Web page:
I’m Still Not Sure How To Quantify Success

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I'm Still Not Sure How To Quantify Success

The other day at work, my boss, a coworker and I were all talking about company loyalty. It seems that it’s a thing of the past. My boss mentioned, “I don’t blame kids these days. Work a year or two, get what you can out of the job, do a decent job and move on. There’s no loyalty to workers anymore and great benefits that myself and many others enjoyed just aren’t there.”

I spend at least twenty minutes a day, in some way or another, thinking of ways to make more money, to invent something or even win the lottery. I’m not a pauper by any means, but it’d be nice to not worry about living paycheck to paycheck. Depending on the source, anywhere from half to two-thirds of Americans live paycheck to paycheck. I don’t really want to have money, but I, and many like me, slave away at jobs we at best are indifferent to and at worst, loathe.

Like many people, I grew up in an upper middle class household that pushed the “you have to go to college” mantra. They made too much money for me to qualify for grants and not enough to actually help with college which is fine – I have no problem paying for stuff, I use but I’d at least like it to be reasonable. It incenses me when I hear people say, “you need to work harder” or some bullshit like that. The Atlantic did a column on the myth of part time job working through college, where at Michigan State one credit hour in 1979 was $24.50, adjusted for inflation that is $79.23 in today dollars. One credit hour today costs $428.75. I don’t want free college; I want it to be affordable. I completely cherish my college experience, the information I learned and all that, but not a day goes by where I don’t wonder what it’d be like if I went to a trade school.

What really wears me out is that it’s not just student loans. Institutions/corporations/companies always want things from you. Car insurance, health insurance, cable/internet, car payments, groceries, utilities, mortgage/rent, the list goes on. I feel like I get my paycheck and then it slowly gets chipped away. You have to pay to play the game. Whatever happened to jobs paying for your health insurance or even any form of benefits?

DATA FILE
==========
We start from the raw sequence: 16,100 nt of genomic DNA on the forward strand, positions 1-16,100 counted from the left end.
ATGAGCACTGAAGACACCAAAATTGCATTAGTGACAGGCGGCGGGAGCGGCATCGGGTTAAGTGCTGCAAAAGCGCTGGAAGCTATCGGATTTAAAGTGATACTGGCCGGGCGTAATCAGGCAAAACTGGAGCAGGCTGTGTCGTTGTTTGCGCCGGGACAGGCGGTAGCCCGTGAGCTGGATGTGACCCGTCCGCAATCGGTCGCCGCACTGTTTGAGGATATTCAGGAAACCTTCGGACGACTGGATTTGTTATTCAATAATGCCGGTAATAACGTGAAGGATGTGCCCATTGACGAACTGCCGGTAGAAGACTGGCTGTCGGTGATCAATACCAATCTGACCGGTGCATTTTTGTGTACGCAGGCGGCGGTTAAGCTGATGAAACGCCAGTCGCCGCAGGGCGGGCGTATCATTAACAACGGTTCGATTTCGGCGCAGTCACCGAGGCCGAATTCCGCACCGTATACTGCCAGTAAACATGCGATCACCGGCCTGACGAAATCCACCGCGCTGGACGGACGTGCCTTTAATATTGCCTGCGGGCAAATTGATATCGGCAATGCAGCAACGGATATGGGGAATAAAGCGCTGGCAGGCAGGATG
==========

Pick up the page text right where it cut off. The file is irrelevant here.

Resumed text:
Often, I think about success. The media, movies and to me, it seems that there is a positive correlation between success and money. I don’t really want money for any other reason than to open up a dog shelter and help out animals on a small farm. No fancy cars, big houses or anything, just a dog rescue with some apple trees, grapevines and a big garden. Can one be “successful” and “happy” by society’s standards? I don’t know about you but putting on my business casual every day isn’t exactly what I consider successful.

I’m sure everyone’s seen the memes online “You weren’t born just to pay bills” or “You get a job to pay for your car to go to the store to buy clothes for a job to pay for your car.” It’s easy to purport some pseudo-existential rumination. What’s hard is that regardless of how many times I tell myself in the mirror “You weren’t born just to pay bills” I will soon be living in a van down by the river if I don’t drive my car I bought to buy clothes to look presentable at a job I got to pay for all of this shit.

Other times, I think of those Wall Street guys that get tired of the rat race and go become soy farmers or open vineyards because I guess they have enough money where they can start actually “living.” We all have things we want to do, but like anything else, everything costs money and nothing is free. That’s really the only goal I have working is to finally dig out of debt and to work a job so that when I’m old, I’ll get a few years to actually do what I want. Hopefully, I won’t be one of those stories where someone works their entire life, goes up to tee #1 and has a heart attack the first day of retirement.

What it all boils down to is trying to make it happen. What “it” is to everyone is completely subjective. We’re all in our own struggle, from the richest to the poorest of people. Some people covet money, want to own football teams, own Lear jets, travel first class and eat caviar. Me? I just want the little things. Money, so they say, is the root of all evil today.

Image via Shutterstock

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